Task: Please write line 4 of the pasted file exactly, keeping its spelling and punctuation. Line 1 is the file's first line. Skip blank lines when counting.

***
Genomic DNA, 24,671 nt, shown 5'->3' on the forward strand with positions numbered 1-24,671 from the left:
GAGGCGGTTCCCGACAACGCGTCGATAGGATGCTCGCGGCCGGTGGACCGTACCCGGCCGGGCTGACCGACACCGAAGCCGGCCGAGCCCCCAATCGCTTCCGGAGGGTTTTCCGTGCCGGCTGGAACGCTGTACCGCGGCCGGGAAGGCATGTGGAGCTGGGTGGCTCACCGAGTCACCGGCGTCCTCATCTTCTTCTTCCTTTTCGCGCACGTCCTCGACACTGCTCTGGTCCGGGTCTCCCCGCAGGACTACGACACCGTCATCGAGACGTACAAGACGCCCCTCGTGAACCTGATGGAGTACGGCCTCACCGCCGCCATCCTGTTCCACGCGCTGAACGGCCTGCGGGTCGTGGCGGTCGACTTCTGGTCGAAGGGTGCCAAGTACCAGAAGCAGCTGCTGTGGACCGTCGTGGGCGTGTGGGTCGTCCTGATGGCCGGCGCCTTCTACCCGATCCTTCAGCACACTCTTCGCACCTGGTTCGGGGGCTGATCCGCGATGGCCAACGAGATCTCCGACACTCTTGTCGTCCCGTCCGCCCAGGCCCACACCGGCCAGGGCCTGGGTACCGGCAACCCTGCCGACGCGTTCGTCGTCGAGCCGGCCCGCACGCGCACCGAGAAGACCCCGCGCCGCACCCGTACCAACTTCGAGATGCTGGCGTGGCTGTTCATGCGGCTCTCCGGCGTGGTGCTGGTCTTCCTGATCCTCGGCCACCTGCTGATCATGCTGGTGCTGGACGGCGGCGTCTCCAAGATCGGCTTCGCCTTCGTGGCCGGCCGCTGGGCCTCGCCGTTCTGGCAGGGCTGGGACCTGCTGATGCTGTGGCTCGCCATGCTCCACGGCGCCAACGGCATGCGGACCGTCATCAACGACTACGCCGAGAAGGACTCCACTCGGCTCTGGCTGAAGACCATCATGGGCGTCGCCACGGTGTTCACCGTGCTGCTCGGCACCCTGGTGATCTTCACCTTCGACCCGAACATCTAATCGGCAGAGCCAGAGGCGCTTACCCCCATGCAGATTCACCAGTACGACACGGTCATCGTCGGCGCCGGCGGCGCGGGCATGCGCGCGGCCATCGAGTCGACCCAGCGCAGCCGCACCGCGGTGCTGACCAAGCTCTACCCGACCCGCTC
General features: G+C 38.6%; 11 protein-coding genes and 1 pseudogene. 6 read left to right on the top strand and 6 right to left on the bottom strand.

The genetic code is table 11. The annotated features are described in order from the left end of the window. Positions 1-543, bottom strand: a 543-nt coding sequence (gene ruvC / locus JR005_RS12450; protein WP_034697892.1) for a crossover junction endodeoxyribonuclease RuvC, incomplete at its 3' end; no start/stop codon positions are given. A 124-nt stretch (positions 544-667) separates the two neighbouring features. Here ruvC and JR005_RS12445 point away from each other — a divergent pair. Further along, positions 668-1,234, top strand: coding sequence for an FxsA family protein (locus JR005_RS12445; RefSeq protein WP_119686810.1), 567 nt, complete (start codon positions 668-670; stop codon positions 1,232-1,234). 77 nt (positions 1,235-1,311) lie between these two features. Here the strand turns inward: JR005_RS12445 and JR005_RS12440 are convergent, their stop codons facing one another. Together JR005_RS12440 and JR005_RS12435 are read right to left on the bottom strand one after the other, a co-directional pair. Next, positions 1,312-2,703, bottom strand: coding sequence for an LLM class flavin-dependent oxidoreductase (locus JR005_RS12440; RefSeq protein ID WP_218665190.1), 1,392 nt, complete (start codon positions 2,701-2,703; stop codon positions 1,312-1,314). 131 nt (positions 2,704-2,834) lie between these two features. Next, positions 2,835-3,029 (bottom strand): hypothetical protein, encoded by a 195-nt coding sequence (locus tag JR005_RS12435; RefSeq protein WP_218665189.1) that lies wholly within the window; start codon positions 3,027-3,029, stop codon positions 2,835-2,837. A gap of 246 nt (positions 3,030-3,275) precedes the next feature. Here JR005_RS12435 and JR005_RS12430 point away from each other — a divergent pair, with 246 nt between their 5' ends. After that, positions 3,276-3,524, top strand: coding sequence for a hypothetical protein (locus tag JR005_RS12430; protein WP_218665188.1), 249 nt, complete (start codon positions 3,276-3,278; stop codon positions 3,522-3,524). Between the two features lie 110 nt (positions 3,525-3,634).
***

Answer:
The genetic code is table 11. The annotated features are described in order from the left end of the window. Positions 1-543, bottom strand: a 543-nt coding sequence (gene ruvC / locus JR005_RS12450; protein WP_034697892.1) for a crossover junction endodeoxyribonuclease RuvC, incomplete at its 3' end; no start/stop codon positions are given. A 124-nt stretch (positions 544-667) separates the two neighbouring features. Here ruvC and JR005_RS12445 point away from each other — a divergent pair. Further along, positions 668-1,234, top strand: coding sequence for an FxsA family protein (locus JR005_RS12445; RefSeq protein WP_119686810.1), 567 nt, complete (start codon positions 668-670; stop codon positions 1,232-1,234). 77 nt (positions 1,235-1,311) lie between these two features. Here the strand turns inward: JR005_RS12445 and JR005_RS12440 are convergent, their stop codons facing one another. Together JR005_RS12440 and JR005_RS12435 are read right to left on the bottom strand one after the other, a co-directional pair. Next, positions 1,312-2,703, bottom strand: coding sequence for an LLM class flavin-dependent oxidoreductase (locus JR005_RS12440; RefSeq protein ID WP_218665190.1), 1,392 nt, complete (start codon positions 2,701-2,703; stop codon positions 1,312-1,314). 131 nt (positions 2,704-2,834) lie between these two features. Next, positions 2,835-3,029 (bottom strand): hypothetical protein, encoded by a 195-nt coding sequence (locus tag JR005_RS12435; RefSeq protein WP_218665189.1) that lies wholly within the window; start codon positions 3,027-3,029, stop codon positions 2,835-2,837. A gap of 246 nt (positions 3,030-3,275) precedes the next feature. Here JR005_RS12435 and JR005_RS12430 point away from each other — a divergent pair, with 246 nt between their 5' ends. After that, positions 3,276-3,524, top strand: coding sequence for a hypothetical protein (locus tag JR005_RS12430; protein WP_218665188.1), 249 nt, complete (start codon positions 3,276-3,278; stop codon positions 3,522-3,524). Between the two features lie 110 nt (positions 3,525-3,634).